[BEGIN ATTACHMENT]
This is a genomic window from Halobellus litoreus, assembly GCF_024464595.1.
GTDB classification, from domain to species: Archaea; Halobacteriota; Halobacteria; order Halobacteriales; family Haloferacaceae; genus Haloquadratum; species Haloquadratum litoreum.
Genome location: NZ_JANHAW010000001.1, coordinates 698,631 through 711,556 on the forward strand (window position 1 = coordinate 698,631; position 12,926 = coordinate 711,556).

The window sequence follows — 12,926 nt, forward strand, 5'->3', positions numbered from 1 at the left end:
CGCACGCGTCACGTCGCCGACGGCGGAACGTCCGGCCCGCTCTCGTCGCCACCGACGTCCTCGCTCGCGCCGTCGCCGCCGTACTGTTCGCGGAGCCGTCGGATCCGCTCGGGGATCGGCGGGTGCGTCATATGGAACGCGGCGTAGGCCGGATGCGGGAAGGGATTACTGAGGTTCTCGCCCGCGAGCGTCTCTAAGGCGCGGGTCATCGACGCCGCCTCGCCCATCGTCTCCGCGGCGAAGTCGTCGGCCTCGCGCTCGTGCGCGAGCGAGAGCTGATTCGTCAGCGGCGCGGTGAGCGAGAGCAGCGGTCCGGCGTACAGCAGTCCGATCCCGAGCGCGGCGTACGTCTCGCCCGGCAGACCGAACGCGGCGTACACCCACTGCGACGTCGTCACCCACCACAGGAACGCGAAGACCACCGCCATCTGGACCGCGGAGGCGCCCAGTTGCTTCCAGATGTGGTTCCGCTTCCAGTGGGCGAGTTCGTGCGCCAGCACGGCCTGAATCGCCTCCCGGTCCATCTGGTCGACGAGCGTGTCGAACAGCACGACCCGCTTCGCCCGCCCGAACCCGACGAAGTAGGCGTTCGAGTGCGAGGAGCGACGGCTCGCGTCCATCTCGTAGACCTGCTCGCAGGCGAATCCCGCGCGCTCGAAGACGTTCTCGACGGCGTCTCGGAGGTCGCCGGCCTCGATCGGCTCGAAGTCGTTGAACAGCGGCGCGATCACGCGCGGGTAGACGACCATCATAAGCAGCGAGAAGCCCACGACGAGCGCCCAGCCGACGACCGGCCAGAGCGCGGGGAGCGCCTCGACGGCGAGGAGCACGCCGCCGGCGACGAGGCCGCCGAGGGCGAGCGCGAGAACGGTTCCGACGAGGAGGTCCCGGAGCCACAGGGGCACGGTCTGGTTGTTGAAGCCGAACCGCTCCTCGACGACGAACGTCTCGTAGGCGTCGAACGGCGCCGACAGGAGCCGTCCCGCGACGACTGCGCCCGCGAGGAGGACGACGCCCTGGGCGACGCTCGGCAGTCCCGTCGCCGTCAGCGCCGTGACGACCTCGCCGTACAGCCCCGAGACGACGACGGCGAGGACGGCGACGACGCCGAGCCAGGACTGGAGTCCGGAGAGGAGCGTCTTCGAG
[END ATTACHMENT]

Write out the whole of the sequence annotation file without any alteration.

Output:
This is a genomic window from Halobellus litoreus, assembly GCF_024464595.1.
GTDB classification, from domain to species: Archaea; Halobacteriota; Halobacteria; order Halobacteriales; family Haloferacaceae; genus Haloquadratum; species Haloquadratum litoreum.
Genome location: NZ_JANHAW010000001.1, coordinates 698,631 through 711,556 on the forward strand (window position 1 = coordinate 698,631; position 12,926 = coordinate 711,556).

The window sequence follows — 12,926 nt, forward strand, 5'->3', positions numbered from 1 at the left end:
CGCACGCGTCACGTCGCCGACGGCGGAACGTCCGGCCCGCTCTCGTCGCCACCGACGTCCTCGCTCGCGCCGTCGCCGCCGTACTGTTCGCGGAGCCGTCGGATCCGCTCGGGGATCGGCGGGTGCGTCATATGGAACGCGGCGTAGGCCGGATGCGGGAAGGGATTACTGAGGTTCTCGCCCGCGAGCGTCTCTAAGGCGCGGGTCATCGACGCCGCCTCGCCCATCGTCTCCGCGGCGAAGTCGTCGGCCTCGCGCTCGTGCGCGAGCGAGAGCTGATTCGTCAGCGGCGCGGTGAGCGAGAGCAGCGGTCCGGCGTACAGCAGTCCGATCCCGAGCGCGGCGTACGTCTCGCCCGGCAGACCGAACGCGGCGTACACCCACTGCGACGTCGTCACCCACCACAGGAACGCGAAGACCACCGCCATCTGGACCGCGGAGGCGCCCAGTTGCTTCCAGATGTGGTTCCGCTTCCAGTGGGCGAGTTCGTGCGCCAGCACGGCCTGAATCGCCTCCCGGTCCATCTGGTCGACGAGCGTGTCGAACAGCACGACCCGCTTCGCCCGCCCGAACCCGACGAAGTAGGCGTTCGAGTGCGAGGAGCGACGGCTCGCGTCCATCTCGTAGACCTGCTCGCAGGCGAATCCCGCGCGCTCGAAGACGTTCTCGACGGCGTCTCGGAGGTCGCCGGCCTCGATCGGCTCGAAGTCGTTGAACAGCGGCGCGATCACGCGCGGGTAGACGACCATCATAAGCAGCGAGAAGCCCACGACGAGCGCCCAGCCGACGACCGGCCAGAGCGCGGGGAGCGCCTCGACGGCGAGGAGCACGCCGCCGGCGACGAGGCCGCCGAGGGCGAGCGCGAGAACGGTTCCGACGAGGAGGTCCCGGAGCCACAGGGGCACGGTCTGGTTGTTGAAGCCGAACCGCTCCTCGACGACGAACGTCTCGTAGGCGTCGAACGGCGCCGACAGGAGCCGTCCCGCGACGACTGCGCCCGCGAGGAGGACGACGCCCTGGGCGACGCTCGGCAGTCCCGTCGCCGTCAGCGCCGTGACGACCTCGCCGTACAGCCCCGAGACGACGACGGCGAGGACGGCGACGACGCCGAGCCAGGACTGGAGTCCGGAGAGGAGCGTCTTCGAG